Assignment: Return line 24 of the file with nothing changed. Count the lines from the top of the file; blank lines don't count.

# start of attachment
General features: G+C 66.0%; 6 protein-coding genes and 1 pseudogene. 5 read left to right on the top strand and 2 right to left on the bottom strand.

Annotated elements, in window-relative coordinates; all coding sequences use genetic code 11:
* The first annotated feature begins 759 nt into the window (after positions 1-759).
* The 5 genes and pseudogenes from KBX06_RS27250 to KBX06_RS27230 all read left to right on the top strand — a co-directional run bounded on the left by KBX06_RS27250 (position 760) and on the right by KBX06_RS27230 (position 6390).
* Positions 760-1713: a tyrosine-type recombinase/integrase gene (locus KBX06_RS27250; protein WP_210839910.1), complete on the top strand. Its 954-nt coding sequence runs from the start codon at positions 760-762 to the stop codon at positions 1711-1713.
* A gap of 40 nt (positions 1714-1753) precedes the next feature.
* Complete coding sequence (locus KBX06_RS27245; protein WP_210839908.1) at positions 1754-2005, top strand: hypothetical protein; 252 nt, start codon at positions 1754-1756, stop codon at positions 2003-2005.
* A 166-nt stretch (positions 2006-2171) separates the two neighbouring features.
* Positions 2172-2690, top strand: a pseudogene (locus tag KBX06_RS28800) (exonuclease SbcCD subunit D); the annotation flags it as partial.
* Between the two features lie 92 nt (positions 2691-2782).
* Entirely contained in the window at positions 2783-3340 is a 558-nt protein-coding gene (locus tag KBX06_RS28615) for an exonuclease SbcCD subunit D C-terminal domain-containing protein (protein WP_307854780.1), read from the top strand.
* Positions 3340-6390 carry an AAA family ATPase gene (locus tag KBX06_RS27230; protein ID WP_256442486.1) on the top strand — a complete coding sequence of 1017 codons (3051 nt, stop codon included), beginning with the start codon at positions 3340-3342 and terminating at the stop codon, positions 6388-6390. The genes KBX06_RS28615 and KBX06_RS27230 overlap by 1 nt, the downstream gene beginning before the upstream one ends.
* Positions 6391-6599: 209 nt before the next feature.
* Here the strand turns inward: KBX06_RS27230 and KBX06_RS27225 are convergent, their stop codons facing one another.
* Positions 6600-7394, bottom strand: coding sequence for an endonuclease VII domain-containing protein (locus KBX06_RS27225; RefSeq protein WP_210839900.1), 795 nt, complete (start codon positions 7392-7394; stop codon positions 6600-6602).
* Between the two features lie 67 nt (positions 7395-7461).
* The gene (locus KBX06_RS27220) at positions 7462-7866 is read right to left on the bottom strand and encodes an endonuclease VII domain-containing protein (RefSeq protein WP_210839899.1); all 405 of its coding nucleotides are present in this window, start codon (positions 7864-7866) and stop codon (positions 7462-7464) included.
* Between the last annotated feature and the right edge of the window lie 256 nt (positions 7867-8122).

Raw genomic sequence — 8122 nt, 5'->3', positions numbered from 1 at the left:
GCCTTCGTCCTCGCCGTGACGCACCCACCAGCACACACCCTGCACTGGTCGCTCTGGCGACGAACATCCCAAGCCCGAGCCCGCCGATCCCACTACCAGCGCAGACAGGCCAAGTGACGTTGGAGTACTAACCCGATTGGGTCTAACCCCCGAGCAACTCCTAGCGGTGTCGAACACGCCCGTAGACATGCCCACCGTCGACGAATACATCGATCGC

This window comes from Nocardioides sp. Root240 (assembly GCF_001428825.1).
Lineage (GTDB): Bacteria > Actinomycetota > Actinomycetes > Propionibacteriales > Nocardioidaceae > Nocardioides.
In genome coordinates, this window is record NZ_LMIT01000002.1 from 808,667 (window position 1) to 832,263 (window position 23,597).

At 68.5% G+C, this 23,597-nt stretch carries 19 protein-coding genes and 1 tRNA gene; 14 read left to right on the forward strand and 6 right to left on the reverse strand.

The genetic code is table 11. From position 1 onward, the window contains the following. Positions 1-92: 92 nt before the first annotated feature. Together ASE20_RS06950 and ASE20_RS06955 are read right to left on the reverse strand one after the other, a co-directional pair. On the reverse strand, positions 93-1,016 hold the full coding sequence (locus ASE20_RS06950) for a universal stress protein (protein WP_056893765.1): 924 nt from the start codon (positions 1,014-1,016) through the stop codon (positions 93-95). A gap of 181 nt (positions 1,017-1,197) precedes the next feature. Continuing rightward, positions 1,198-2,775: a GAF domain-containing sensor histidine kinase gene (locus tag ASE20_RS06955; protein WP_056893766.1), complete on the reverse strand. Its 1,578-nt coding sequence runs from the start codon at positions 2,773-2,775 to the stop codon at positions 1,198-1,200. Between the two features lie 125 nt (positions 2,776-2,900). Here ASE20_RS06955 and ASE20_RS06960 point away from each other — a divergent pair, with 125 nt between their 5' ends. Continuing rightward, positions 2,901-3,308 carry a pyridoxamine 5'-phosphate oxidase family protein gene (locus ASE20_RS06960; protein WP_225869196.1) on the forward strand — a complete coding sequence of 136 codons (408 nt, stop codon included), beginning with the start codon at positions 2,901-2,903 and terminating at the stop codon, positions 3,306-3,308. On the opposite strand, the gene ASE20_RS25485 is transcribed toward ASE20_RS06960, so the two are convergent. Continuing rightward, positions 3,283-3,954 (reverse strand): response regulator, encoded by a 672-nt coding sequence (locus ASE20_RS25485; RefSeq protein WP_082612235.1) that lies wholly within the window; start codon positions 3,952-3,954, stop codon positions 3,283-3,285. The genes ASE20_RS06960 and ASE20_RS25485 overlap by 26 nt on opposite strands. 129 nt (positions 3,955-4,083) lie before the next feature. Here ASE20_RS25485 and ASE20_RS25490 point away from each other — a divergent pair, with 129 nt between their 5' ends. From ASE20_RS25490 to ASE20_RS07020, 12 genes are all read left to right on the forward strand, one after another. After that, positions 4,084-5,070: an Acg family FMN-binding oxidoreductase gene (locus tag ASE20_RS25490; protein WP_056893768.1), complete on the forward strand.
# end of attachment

At 68.5% G+C, this 23,597-nt stretch carries 19 protein-coding genes and 1 tRNA gene; 14 read left to right on the forward strand and 6 right to left on the reverse strand.